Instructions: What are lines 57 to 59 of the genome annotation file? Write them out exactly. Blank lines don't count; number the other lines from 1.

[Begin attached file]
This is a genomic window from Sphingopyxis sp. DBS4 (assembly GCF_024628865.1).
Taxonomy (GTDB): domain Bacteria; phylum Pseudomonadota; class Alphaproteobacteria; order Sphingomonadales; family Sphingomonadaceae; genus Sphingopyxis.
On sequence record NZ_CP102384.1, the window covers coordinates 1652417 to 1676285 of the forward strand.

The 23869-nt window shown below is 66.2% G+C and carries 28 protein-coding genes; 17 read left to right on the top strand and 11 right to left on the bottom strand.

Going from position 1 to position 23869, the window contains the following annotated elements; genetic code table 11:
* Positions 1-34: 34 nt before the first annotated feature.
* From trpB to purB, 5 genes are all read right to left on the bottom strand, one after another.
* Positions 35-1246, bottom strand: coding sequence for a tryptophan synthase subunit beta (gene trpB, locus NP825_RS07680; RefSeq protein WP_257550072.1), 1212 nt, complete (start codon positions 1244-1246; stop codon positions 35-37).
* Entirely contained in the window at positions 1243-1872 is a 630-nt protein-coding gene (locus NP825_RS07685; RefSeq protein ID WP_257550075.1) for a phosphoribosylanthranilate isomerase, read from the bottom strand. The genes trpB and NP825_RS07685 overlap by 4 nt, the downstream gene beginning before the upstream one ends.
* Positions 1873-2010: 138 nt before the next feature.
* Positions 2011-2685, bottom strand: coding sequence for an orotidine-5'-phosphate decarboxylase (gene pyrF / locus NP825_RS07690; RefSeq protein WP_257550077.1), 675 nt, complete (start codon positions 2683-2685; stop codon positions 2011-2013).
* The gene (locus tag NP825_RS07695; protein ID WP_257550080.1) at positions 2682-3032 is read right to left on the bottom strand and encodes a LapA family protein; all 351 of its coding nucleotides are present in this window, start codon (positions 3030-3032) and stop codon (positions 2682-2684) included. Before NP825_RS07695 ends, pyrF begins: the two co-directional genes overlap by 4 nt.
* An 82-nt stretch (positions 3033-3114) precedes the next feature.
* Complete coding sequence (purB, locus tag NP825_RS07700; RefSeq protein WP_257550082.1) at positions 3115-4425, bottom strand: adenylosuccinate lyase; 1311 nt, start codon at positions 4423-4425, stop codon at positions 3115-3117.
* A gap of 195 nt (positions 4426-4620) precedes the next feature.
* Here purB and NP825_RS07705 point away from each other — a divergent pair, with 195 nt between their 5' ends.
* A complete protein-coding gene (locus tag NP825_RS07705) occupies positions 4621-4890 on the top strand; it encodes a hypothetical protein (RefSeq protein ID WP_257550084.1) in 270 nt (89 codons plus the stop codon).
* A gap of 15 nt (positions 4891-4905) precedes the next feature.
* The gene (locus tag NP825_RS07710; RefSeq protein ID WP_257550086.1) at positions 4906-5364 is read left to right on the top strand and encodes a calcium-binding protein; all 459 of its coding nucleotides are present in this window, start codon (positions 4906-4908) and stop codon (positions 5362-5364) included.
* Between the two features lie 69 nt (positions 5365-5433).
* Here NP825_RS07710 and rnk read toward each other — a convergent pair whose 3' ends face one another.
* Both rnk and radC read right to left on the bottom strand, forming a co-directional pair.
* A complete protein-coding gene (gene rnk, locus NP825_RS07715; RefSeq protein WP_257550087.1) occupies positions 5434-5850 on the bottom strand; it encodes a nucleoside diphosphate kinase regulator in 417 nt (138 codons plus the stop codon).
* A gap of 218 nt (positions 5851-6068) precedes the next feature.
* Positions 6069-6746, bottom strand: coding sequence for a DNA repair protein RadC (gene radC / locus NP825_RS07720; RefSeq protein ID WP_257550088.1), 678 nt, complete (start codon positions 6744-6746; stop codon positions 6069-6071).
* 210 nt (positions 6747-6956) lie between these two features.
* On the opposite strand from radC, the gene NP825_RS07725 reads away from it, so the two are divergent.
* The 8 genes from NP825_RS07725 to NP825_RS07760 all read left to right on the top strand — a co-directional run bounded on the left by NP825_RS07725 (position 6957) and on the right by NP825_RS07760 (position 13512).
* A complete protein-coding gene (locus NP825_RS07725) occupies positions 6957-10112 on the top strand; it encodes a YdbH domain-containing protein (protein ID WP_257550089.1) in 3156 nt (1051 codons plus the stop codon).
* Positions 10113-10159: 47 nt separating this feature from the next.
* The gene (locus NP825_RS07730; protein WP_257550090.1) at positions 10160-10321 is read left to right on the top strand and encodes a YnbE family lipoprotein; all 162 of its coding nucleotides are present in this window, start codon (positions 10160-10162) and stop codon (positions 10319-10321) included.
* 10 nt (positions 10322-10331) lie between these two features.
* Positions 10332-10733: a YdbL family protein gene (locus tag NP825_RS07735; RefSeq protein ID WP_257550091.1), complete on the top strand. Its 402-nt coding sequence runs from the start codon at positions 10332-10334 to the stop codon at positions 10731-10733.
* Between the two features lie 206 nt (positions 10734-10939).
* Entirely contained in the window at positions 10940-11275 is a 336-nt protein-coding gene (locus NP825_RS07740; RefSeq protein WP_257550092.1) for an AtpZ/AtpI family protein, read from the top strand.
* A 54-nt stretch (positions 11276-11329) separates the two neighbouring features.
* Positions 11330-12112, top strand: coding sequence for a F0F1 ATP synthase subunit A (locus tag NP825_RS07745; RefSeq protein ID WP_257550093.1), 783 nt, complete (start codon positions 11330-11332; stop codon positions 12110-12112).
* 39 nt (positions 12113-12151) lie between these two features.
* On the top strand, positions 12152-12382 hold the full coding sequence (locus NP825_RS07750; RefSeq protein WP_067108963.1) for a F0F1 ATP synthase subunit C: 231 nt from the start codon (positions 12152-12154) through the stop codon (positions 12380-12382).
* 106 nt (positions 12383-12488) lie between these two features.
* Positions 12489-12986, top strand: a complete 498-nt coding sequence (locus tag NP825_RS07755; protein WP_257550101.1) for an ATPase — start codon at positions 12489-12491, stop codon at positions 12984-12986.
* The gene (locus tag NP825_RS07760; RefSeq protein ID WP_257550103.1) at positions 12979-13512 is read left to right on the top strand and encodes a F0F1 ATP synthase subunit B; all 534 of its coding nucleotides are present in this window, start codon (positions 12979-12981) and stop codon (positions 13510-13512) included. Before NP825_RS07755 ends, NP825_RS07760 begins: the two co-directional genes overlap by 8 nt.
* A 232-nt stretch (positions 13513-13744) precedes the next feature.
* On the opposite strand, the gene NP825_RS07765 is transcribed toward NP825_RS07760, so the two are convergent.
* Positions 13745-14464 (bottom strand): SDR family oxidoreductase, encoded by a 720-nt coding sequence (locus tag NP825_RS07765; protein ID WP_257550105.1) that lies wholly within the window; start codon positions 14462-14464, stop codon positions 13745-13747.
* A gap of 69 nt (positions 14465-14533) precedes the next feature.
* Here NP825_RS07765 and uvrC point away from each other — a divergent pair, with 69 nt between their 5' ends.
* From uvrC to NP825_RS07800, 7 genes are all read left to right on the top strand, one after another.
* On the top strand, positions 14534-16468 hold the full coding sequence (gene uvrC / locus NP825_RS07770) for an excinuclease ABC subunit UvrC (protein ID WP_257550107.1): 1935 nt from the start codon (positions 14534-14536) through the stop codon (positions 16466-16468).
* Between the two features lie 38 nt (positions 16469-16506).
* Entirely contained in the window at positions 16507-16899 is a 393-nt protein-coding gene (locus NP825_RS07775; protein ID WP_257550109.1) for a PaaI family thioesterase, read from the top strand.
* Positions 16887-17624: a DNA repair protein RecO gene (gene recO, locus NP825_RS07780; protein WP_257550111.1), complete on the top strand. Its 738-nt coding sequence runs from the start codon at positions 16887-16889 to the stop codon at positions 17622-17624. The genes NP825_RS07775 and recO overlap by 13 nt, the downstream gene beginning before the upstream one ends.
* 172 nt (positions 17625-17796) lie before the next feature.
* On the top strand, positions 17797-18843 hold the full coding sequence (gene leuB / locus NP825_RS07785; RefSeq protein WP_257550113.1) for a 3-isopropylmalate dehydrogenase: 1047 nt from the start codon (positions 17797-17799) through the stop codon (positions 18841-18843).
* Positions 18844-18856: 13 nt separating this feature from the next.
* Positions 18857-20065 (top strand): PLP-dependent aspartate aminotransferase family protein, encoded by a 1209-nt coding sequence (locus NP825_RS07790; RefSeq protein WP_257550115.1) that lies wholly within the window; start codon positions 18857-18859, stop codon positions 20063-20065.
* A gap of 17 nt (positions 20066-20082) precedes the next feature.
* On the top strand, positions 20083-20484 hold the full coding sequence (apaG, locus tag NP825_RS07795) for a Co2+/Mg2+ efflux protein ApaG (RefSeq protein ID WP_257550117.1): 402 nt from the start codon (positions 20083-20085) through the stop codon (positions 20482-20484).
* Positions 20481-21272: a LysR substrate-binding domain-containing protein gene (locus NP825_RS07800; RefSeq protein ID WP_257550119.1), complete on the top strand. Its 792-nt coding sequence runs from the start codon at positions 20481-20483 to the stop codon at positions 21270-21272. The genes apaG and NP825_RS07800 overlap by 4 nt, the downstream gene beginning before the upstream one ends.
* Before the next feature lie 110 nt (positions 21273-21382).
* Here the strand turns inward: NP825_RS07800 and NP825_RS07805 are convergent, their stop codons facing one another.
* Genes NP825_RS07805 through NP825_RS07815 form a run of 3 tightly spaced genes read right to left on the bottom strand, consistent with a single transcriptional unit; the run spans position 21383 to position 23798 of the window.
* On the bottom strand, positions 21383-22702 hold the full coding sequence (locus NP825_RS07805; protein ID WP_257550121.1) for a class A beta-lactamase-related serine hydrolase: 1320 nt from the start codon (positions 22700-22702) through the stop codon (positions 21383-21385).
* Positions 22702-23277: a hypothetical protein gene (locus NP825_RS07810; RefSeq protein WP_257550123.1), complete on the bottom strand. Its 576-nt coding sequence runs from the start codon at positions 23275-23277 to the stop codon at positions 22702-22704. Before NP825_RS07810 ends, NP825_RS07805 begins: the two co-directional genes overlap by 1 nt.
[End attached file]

* A gap of 17 nt (positions 20066-20082) precedes the next feature.
* On the top strand, positions 20083-20484 hold the full coding sequence (apaG, locus tag NP825_RS07795) for a Co2+/Mg2+ efflux protein ApaG (RefSeq protein ID WP_257550117.1): 402 nt from the start codon (positions 20083-20085) through the stop codon (positions 20482-20484).
* Positions 20481-21272: a LysR substrate-binding domain-containing protein gene (locus NP825_RS07800; RefSeq protein ID WP_257550119.1), complete on the top strand. Its 792-nt coding sequence runs from the start codon at positions 20481-20483 to the stop codon at positions 21270-21272. The genes apaG and NP825_RS07800 overlap by 4 nt, the downstream gene beginning before the upstream one ends.